Retro dream cars. Classic prototypes.

Chevrolet Turbo Titan III Concept Vehicle (1966)

Category : Chevrolet, Concept Cars 1930-2004 · by Apr 7th, 2016

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Because of the heat they generate and the tremendous speeds they operate at, gas turbine engines really don’t belong on the road. There have been a few famous exceptions, such as the Y2K Superbike that Jay Leno owns, but we’re pretty sue you guys have never seen a truck powered by one.

In 1966, Chevrolet really did think it was on to something when it launched the Turbo Titan III, fitted with the GT-308 prototype gas turbine engine that produced 280 hp at 35,000 rpm.

The engine had been in development for a decade and a half and GM engineers had previously fitted it to Firebirds and busses. After being completed in 1966, the Turbo Titan III prototype was sent on a nationwide promotional tour. “The point is that whatever kind of truck is in the offering from Chevrolet, it won’t be put up for sale until it’s absolutely right. That’s always been the Chevrolet Way!” said an official Chevy brochure at the time.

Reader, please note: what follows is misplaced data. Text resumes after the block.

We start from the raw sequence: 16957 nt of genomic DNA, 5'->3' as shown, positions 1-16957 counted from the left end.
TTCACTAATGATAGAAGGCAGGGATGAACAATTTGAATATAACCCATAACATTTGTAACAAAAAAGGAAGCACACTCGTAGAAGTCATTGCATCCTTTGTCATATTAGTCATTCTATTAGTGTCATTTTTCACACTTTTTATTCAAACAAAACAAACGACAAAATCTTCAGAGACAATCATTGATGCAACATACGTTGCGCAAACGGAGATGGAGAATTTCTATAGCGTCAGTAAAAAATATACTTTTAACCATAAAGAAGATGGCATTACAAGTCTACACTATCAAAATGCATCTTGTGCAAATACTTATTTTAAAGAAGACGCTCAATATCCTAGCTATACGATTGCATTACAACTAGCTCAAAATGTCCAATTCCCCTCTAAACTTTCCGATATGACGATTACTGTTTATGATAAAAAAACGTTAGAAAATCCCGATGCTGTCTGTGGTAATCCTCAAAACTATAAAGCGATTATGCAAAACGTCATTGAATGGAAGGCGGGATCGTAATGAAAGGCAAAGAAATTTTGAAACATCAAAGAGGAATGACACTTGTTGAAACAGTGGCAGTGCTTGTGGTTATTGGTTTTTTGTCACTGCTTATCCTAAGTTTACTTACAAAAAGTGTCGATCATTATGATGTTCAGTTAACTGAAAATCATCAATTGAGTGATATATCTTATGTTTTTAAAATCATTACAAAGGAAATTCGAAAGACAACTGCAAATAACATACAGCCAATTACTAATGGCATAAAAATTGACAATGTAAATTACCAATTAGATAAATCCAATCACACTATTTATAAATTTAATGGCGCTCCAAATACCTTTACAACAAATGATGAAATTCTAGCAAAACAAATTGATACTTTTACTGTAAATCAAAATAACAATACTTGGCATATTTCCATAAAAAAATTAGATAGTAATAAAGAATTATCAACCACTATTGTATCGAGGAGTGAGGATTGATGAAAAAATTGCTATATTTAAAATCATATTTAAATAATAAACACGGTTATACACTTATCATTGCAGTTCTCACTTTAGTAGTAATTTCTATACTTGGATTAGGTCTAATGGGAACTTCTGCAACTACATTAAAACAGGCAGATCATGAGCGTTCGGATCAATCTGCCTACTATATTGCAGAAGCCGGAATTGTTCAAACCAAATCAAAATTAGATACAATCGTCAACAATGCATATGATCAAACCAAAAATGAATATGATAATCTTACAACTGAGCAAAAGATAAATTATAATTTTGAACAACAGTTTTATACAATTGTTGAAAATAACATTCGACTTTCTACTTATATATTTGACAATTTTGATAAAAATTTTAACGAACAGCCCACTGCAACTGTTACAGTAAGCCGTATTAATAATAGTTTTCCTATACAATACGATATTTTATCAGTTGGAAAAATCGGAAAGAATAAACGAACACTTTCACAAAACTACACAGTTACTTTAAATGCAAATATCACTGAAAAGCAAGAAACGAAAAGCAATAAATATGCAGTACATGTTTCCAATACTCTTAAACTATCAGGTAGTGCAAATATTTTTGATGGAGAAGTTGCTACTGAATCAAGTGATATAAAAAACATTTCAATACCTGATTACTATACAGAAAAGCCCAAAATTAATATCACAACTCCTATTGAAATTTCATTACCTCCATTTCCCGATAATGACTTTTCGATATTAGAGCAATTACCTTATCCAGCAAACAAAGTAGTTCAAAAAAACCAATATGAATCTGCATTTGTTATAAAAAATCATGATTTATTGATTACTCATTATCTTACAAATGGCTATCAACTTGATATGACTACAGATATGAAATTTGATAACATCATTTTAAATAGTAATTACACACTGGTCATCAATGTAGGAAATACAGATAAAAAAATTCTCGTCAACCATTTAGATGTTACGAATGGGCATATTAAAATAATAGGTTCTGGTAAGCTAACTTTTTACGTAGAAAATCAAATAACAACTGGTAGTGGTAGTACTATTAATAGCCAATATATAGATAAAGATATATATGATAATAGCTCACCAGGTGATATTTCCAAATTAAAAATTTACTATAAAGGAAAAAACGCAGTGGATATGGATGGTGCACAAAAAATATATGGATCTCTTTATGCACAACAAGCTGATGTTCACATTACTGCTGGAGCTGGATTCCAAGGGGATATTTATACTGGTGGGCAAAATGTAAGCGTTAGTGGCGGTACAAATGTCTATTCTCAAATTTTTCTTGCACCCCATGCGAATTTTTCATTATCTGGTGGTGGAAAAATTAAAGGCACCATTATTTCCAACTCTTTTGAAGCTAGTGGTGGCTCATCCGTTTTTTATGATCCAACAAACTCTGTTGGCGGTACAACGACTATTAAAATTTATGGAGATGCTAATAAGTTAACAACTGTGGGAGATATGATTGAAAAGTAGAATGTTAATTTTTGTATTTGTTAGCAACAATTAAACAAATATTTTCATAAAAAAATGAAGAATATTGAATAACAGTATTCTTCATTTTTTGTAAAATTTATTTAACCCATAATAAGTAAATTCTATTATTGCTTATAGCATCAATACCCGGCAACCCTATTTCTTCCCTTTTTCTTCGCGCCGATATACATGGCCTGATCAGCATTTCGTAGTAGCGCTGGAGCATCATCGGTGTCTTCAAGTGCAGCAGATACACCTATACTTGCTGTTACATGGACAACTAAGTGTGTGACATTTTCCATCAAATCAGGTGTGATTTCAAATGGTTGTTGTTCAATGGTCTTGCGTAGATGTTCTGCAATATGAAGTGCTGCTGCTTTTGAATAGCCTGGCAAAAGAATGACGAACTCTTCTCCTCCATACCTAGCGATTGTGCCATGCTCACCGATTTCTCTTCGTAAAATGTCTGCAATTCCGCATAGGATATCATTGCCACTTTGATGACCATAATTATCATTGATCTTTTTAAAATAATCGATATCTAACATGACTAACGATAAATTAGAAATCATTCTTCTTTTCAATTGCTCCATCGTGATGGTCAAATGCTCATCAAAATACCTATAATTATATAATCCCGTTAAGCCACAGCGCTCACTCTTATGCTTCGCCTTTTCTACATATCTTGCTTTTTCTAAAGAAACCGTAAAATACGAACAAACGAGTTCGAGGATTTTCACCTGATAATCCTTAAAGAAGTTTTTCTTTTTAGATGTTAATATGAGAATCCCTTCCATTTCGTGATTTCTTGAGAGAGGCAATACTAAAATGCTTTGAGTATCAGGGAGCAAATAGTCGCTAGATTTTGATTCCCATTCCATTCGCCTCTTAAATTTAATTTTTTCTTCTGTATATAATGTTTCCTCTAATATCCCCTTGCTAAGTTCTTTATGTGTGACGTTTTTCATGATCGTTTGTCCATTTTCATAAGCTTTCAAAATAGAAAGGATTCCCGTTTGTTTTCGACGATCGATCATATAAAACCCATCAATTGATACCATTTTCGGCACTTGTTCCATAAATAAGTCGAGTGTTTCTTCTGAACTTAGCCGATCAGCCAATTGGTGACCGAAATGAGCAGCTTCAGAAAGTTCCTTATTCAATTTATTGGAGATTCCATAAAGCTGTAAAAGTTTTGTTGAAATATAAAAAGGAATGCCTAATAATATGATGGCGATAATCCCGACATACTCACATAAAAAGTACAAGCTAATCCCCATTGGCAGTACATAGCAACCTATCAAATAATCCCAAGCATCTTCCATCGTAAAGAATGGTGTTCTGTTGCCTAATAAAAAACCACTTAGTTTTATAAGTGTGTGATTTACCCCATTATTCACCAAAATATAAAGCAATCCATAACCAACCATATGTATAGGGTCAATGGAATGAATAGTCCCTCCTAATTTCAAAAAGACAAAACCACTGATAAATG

Guess it didn’t work out, since we don’t have gas turbine trucks on our highways today.

To be fair to Chevrolet, Ford and Chrysler also tried to develop these types of engines. All the companies believed gas turbines would be smoother when running, start more easily in cold weather and offer instant heat and window defrosting on colder days. The exhaust gasses would also be cleaner and a variety of common liquid fuels could be used.

The Turbo Titan was also interesting from a design point of view. Retractable square headlamps were mounted within the large functional air intakes in two banks of three lamps each that rotated on a vertical axis. Even the turn signals were retractable to reduce drag.

Inside, the most interesting feature was the so-called dial-steering system that Chevrolet thought would replace the steering wheel. Eventually, the project had to be scrapped due to government regulations and huge manufacturing costs. But the Chevrolet of 1966 was clearly not afraid to think big.

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